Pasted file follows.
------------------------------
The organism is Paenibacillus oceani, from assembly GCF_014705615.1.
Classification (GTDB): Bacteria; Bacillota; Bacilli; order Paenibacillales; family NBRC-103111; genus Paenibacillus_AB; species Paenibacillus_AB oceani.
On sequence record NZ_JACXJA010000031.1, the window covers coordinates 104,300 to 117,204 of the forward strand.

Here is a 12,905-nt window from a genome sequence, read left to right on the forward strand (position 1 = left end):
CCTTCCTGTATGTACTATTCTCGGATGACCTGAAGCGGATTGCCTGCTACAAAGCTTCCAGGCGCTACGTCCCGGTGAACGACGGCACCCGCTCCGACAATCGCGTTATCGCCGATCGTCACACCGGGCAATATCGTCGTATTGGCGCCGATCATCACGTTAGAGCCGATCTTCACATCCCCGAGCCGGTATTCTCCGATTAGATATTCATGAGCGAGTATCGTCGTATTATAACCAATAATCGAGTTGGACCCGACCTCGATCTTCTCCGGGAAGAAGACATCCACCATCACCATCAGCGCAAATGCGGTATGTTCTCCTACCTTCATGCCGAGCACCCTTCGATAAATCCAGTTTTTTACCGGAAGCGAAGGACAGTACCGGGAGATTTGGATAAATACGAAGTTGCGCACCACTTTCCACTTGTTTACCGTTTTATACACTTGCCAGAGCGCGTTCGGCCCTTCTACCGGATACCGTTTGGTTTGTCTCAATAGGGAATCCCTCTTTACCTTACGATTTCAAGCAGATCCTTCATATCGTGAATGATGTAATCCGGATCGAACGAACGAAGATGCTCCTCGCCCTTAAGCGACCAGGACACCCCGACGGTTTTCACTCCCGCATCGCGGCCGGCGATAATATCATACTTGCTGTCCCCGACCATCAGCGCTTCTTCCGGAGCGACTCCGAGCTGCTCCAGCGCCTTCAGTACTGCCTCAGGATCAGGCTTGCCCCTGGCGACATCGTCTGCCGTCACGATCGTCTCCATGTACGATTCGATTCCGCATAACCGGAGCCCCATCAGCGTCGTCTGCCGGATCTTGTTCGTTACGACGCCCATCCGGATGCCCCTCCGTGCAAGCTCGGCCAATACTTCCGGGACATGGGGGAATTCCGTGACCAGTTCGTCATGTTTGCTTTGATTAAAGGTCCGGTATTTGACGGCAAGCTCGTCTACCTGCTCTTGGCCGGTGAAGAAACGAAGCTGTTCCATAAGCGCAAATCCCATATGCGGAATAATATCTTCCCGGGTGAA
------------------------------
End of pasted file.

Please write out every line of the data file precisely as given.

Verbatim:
The organism is Paenibacillus oceani, from assembly GCF_014705615.1.
Classification (GTDB): Bacteria; Bacillota; Bacilli; order Paenibacillales; family NBRC-103111; genus Paenibacillus_AB; species Paenibacillus_AB oceani.
On sequence record NZ_JACXJA010000031.1, the window covers coordinates 104,300 to 117,204 of the forward strand.

Here is a 12,905-nt window from a genome sequence, read left to right on the forward strand (position 1 = left end):
CCTTCCTGTATGTACTATTCTCGGATGACCTGAAGCGGATTGCCTGCTACAAAGCTTCCAGGCGCTACGTCCCGGTGAACGACGGCACCCGCTCCGACAATCGCGTTATCGCCGATCGTCACACCGGGCAATATCGTCGTATTGGCGCCGATCATCACGTTAGAGCCGATCTTCACATCCCCGAGCCGGTATTCTCCGATTAGATATTCATGAGCGAGTATCGTCGTATTATAACCAATAATCGAGTTGGACCCGACCTCGATCTTCTCCGGGAAGAAGACATCCACCATCACCATCAGCGCAAATGCGGTATGTTCTCCTACCTTCATGCCGAGCACCCTTCGATAAATCCAGTTTTTTACCGGAAGCGAAGGACAGTACCGGGAGATTTGGATAAATACGAAGTTGCGCACCACTTTCCACTTGTTTACCGTTTTATACACTTGCCAGAGCGCGTTCGGCCCTTCTACCGGATACCGTTTGGTTTGTCTCAATAGGGAATCCCTCTTTACCTTACGATTTCAAGCAGATCCTTCATATCGTGAATGATGTAATCCGGATCGAACGAACGAAGATGCTCCTCGCCCTTAAGCGACCAGGACACCCCGACGGTTTTCACTCCCGCATCGCGGCCGGCGATAATATCATACTTGCTGTCCCCGACCATCAGCGCTTCTTCCGGAGCGACTCCGAGCTGCTCCAGCGCCTTCAGTACTGCCTCAGGATCAGGCTTGCCCCTGGCGACATCGTCTGCCGTCACGATCGTCTCCATGTACGATTCGATTCCGCATAACCGGAGCCCCATCAGCGTCGTCTGCCGGATCTTGTTCGTTACGACGCCCATCCGGATGCCCCTCCGTGCAAGCTCGGCCAATACTTCCGGGACATGGGGGAATTCCGTGACCAGTTCGTCATGTTTGCTTTGATTAAAGGTCCGGTATTTGACGGCAAGCTCGTCTACCTGCTCTTGGCCGGTGAAGAAACGAAGCTGTTCCATAAGCGCAAATCCCATATGCGGAATAATATCTTCCCGGGTGAA